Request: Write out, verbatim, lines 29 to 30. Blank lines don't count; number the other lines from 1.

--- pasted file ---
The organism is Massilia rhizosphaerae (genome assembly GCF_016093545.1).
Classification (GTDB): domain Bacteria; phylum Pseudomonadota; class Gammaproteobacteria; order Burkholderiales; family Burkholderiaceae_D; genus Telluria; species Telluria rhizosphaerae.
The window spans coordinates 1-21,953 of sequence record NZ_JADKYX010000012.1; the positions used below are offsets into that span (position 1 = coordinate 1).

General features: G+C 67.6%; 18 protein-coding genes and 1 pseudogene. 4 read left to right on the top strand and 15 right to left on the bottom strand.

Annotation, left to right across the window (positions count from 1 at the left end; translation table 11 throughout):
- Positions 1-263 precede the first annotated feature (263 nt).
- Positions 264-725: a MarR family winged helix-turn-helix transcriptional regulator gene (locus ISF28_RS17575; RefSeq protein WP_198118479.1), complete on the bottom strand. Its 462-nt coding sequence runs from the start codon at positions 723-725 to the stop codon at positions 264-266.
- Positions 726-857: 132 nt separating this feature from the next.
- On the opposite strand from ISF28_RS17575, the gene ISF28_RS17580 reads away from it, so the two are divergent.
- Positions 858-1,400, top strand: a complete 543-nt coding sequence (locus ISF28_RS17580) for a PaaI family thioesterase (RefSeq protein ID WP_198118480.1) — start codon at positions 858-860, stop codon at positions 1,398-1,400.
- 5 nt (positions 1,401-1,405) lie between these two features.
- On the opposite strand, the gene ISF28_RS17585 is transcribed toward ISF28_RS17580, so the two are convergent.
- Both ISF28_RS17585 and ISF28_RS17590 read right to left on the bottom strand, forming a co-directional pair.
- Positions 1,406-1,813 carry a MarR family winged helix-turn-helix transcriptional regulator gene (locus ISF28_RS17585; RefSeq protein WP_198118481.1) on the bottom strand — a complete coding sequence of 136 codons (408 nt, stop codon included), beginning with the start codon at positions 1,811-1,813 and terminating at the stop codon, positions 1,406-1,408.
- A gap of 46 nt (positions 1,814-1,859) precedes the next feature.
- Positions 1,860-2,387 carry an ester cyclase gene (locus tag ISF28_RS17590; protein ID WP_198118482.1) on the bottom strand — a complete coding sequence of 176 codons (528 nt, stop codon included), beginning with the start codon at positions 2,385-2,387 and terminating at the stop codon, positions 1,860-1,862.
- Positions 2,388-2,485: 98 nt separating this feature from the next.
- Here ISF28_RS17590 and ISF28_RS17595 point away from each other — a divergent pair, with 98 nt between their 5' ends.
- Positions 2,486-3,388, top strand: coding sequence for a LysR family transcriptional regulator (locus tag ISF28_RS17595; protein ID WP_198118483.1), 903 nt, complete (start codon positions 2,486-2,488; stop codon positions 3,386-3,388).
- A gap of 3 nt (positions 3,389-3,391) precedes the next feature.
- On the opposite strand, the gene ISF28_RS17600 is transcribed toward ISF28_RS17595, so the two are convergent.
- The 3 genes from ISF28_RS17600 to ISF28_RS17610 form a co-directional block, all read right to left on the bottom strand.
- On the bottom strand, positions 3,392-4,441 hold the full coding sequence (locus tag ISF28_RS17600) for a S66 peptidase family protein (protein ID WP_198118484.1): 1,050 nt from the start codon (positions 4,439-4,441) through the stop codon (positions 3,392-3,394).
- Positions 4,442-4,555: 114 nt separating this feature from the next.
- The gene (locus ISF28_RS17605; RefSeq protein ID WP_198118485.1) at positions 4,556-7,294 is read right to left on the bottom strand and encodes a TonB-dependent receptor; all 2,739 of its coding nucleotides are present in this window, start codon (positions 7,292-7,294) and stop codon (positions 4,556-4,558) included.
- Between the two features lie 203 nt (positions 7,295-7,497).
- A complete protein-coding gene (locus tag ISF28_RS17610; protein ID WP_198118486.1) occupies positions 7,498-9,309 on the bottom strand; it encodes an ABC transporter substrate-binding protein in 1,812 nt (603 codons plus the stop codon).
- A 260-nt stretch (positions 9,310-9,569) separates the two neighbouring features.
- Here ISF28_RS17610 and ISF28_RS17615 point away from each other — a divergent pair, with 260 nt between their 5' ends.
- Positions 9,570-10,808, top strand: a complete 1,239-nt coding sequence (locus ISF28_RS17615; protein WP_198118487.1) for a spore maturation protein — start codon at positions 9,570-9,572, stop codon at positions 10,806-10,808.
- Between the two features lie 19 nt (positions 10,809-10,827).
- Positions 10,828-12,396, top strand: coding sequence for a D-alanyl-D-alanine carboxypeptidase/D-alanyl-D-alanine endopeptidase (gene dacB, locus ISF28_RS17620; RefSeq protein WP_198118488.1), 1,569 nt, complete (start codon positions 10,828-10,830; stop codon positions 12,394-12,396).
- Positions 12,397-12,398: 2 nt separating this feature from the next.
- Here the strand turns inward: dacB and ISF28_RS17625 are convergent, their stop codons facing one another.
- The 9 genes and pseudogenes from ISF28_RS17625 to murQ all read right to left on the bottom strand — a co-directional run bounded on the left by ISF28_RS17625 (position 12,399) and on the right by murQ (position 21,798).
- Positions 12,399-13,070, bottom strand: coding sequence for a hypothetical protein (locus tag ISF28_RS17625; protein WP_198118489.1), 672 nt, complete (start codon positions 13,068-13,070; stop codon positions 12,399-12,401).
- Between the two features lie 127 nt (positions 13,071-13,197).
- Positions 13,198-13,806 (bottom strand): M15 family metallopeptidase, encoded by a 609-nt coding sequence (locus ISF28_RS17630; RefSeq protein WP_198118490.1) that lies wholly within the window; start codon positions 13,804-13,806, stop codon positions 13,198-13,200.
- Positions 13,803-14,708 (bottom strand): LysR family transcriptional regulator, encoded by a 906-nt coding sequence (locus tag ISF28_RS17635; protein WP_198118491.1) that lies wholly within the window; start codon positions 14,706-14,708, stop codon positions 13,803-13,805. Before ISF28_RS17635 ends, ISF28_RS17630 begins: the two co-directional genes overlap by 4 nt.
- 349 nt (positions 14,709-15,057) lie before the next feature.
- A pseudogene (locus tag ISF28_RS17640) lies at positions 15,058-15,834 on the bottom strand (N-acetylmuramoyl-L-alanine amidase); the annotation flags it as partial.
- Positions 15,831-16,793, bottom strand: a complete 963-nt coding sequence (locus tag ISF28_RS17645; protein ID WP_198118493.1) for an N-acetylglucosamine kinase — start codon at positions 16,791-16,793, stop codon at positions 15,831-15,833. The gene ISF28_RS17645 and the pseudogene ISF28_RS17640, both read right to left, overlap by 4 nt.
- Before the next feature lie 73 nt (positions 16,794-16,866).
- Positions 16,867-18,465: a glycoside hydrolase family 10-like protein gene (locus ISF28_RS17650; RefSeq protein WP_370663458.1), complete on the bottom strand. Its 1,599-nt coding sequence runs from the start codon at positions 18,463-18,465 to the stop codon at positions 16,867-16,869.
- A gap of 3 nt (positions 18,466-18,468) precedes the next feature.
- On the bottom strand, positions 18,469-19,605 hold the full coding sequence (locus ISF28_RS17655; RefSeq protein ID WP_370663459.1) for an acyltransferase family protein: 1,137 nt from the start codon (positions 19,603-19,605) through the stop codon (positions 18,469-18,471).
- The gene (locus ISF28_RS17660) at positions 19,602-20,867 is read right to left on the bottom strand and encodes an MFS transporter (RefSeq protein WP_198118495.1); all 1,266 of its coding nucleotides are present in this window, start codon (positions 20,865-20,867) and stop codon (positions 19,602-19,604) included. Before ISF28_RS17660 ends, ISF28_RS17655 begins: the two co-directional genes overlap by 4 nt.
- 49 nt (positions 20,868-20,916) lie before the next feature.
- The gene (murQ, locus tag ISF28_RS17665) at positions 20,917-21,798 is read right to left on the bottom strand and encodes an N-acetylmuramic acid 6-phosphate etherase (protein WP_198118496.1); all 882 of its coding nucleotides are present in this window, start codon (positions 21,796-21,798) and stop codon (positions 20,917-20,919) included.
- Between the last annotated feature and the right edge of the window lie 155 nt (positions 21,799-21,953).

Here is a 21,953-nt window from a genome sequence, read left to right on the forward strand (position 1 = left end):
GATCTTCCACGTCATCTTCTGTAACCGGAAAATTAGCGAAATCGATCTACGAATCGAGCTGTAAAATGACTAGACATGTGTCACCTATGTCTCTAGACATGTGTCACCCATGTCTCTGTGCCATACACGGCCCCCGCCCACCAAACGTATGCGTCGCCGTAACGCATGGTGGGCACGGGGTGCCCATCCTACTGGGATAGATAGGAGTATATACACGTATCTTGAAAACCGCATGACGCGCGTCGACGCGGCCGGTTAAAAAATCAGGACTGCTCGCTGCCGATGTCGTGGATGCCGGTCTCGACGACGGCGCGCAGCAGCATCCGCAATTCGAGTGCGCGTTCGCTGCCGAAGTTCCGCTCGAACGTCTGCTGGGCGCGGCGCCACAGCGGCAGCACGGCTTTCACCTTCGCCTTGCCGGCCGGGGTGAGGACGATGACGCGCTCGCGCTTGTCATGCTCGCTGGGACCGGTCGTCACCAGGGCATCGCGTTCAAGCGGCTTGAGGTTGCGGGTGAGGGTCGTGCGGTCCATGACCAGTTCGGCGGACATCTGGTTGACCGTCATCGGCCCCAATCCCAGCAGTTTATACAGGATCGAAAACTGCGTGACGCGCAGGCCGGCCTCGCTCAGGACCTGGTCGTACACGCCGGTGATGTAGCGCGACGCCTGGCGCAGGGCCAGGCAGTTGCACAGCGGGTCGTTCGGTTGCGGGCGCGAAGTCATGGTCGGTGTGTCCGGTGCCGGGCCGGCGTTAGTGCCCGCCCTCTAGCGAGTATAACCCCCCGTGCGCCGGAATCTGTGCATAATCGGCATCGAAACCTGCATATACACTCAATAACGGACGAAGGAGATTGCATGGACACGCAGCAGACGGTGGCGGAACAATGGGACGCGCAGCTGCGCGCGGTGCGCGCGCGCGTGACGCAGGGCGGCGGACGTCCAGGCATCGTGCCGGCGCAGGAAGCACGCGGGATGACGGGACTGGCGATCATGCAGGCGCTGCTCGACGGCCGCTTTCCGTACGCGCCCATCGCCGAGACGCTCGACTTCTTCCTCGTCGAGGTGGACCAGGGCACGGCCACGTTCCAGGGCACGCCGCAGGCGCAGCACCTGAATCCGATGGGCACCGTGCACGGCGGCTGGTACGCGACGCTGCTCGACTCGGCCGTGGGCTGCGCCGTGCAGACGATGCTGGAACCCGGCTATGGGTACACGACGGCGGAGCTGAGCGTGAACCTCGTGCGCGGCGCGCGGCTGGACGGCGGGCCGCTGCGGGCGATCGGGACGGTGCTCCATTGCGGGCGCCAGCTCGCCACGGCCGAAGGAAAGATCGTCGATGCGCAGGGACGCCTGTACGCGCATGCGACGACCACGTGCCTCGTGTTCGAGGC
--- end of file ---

- Here ISF28_RS17610 and ISF28_RS17615 point away from each other — a divergent pair, with 260 nt between their 5' ends.
- Positions 9,570-10,808, top strand: a complete 1,239-nt coding sequence (locus ISF28_RS17615; protein WP_198118487.1) for a spore maturation protein — start codon at positions 9,570-9,572, stop codon at positions 10,806-10,808.